UPDATED 20:52 EDT / FEBRUARY 14 2019


OpenAI holds back research on new system since it can write fake news

OpenAI, the Silicon Valley research firm funded by various tech leaders to better humanity, has taken the step of not releasing research relating to a revolutionary artificial intelligence system. The problem: It’s apparently so good that it can write coherent fake news.

The system, GPT-2, is a general-purpose language algorithm that uses machine learning to translate text, answer questions and predicatively write text. The latter feature is where the concern lies, because GPT-2 can create fake news based on something as simple as an opening sentence.

In one example, shared by Technology Review, GPT-2 wrote a full, coherent fake news article based on nothing more than the opening sentence, “Russia has declared war on the United States after Donald Trump accidentally …”

In another example, shared by the researchers, the algorithm created an entire article based on a human prompt, “In a shocking finding, scientist discovered a herd of unicorns living in a remote, previously unexplored valley, in the Andes Mountains. Even more surprising to the researchers was the fact that the unicorns spoke perfect English.”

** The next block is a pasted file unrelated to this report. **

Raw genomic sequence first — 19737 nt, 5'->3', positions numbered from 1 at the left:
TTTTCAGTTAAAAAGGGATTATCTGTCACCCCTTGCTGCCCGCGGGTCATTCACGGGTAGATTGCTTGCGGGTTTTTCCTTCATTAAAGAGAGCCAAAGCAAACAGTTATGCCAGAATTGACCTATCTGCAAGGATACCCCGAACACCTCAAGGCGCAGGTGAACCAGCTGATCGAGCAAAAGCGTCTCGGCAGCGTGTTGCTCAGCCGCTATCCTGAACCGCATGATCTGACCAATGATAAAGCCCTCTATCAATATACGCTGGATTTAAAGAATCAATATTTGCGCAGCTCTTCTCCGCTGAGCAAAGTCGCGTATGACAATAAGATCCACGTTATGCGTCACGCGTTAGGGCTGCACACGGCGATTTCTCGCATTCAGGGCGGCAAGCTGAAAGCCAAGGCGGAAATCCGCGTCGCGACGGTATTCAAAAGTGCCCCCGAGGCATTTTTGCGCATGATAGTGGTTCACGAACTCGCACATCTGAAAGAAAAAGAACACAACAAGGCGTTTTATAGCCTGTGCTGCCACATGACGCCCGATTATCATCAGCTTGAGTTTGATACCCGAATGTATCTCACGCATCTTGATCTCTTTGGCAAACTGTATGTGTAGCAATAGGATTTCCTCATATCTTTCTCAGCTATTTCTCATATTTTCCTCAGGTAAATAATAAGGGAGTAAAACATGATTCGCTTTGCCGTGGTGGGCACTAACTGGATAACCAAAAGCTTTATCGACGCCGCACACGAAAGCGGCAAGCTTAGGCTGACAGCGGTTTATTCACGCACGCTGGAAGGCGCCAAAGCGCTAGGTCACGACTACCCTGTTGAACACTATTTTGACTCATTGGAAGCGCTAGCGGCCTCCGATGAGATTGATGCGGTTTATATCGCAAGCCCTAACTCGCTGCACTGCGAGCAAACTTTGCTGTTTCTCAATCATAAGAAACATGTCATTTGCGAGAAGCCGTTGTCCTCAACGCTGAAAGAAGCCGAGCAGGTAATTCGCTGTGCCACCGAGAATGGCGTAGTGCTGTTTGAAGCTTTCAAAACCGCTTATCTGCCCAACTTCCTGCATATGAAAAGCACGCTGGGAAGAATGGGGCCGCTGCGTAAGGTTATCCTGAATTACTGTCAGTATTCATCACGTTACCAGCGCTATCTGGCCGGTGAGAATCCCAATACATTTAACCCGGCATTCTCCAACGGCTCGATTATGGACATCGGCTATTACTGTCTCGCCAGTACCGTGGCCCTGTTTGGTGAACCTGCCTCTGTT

GPT-2 isn’t 100 percent perfect as it stands, with variations of success depending on the topic.

“We find that it takes a few tries to get a good sample, with the number of tries depending on how familiar the model is with the context,” the researchers explain. “When prompted with topics that are highly represented in the data (Brexit, Miley Cyrus, Lord of the Rings, and so on), it seems to be capable of generating reasonable samples about 50 percent of the time. The opposite is also true: on highly technical or esoteric types of content, the model can perform poorly.”

Although designed to create real text with positive applications, the ramifications are that GPT-2 could be used for nefarious uses. Along with the generation of fake news, other potential users include the impersonation others online, automation of the production of abusive or faked content to post on social media, and automation of the production of spam and phishing content.

“Due to concerns about large language models being used to generate deceptive, biased, or abusive language at scale, we are only releasing a much smaller version of GPT-2 along with sampling code, the researchers wrote. “We are not releasing the dataset, training code, or GPT-2 model weights.”

The decision to withhold the research may ultimately be moot, however.

“We are aware that some researchers have the technical capacity to reproduce and open source our results,” the researchers noted. “We believe our release strategy limits the initial set of organizations who may choose to do this, and gives the AI community more time to have a discussion about the implications of such systems.”

Image: mikemacmarketing/Flickr

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